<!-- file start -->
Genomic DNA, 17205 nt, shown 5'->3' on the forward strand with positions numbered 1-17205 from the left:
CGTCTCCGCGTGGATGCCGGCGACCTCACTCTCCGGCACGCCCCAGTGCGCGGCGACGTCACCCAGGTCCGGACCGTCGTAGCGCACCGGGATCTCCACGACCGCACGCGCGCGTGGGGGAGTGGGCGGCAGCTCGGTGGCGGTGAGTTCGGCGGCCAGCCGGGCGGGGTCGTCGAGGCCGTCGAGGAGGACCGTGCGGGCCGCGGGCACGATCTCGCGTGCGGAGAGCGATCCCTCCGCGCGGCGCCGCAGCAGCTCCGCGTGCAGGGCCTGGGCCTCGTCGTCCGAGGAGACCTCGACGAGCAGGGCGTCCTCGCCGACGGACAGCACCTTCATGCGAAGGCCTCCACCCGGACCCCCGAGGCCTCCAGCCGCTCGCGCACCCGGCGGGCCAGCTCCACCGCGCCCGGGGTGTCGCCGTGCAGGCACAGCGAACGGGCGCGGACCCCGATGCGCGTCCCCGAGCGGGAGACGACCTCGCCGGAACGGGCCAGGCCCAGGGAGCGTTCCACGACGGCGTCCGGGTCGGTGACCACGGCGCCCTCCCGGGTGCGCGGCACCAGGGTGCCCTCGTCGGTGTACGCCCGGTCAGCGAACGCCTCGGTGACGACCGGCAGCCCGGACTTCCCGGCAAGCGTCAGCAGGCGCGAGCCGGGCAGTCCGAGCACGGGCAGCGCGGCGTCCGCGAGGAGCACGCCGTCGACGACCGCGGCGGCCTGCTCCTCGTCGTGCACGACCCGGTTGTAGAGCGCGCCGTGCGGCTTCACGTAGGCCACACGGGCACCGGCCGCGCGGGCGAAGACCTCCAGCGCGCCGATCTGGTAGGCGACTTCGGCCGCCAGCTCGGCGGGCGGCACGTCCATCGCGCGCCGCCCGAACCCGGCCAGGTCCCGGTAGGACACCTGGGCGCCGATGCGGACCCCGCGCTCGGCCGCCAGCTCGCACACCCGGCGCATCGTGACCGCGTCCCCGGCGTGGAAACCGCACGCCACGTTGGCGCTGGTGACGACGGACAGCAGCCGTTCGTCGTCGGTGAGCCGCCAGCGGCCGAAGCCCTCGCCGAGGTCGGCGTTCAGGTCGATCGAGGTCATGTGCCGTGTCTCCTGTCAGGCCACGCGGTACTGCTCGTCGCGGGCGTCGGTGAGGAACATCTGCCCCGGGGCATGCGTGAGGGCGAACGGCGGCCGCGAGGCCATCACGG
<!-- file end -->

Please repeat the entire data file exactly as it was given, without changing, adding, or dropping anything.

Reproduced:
Genomic DNA, 17205 nt, shown 5'->3' on the forward strand with positions numbered 1-17205 from the left:
CGTCTCCGCGTGGATGCCGGCGACCTCACTCTCCGGCACGCCCCAGTGCGCGGCGACGTCACCCAGGTCCGGACCGTCGTAGCGCACCGGGATCTCCACGACCGCACGCGCGCGTGGGGGAGTGGGCGGCAGCTCGGTGGCGGTGAGTTCGGCGGCCAGCCGGGCGGGGTCGTCGAGGCCGTCGAGGAGGACCGTGCGGGCCGCGGGCACGATCTCGCGTGCGGAGAGCGATCCCTCCGCGCGGCGCCGCAGCAGCTCCGCGTGCAGGGCCTGGGCCTCGTCGTCCGAGGAGACCTCGACGAGCAGGGCGTCCTCGCCGACGGACAGCACCTTCATGCGAAGGCCTCCACCCGGACCCCCGAGGCCTCCAGCCGCTCGCGCACCCGGCGGGCCAGCTCCACCGCGCCCGGGGTGTCGCCGTGCAGGCACAGCGAACGGGCGCGGACCCCGATGCGCGTCCCCGAGCGGGAGACGACCTCGCCGGAACGGGCCAGGCCCAGGGAGCGTTCCACGACGGCGTCCGGGTCGGTGACCACGGCGCCCTCCCGGGTGCGCGGCACCAGGGTGCCCTCGTCGGTGTACGCCCGGTCAGCGAACGCCTCGGTGACGACCGGCAGCCCGGACTTCCCGGCAAGCGTCAGCAGGCGCGAGCCGGGCAGTCCGAGCACGGGCAGCGCGGCGTCCGCGAGGAGCACGCCGTCGACGACCGCGGCGGCCTGCTCCTCGTCGTGCACGACCCGGTTGTAGAGCGCGCCGTGCGGCTTCACGTAGGCCACACGGGCACCGGCCGCGCGGGCGAAGACCTCCAGCGCGCCGATCTGGTAGGCGACTTCGGCCGCCAGCTCGGCGGGCGGCACGTCCATCGCGCGCCGCCCGAACCCGGCCAGGTCCCGGTAGGACACCTGGGCGCCGATGCGGACCCCGCGCTCGGCCGCCAGCTCGCACACCCGGCGCATCGTGACCGCGTCCCCGGCGTGGAAACCGCACGCCACGTTGGCGCTGGTGACGACGGACAGCAGCCGTTCGTCGTCGGTGAGCCGCCAGCGGCCGAAGCCCTCGCCGAGGTCGGCGTTCAGGTCGATCGAGGTCATGTGCCGTGTCTCCTGTCAGGCCACGCGGTACTGCTCGTCGCGGGCGTCGGTGAGGAACATCTGCCCCGGGGCATGCGTGAGGGCGAACGGCGGCCGCGAGGCCATCACGG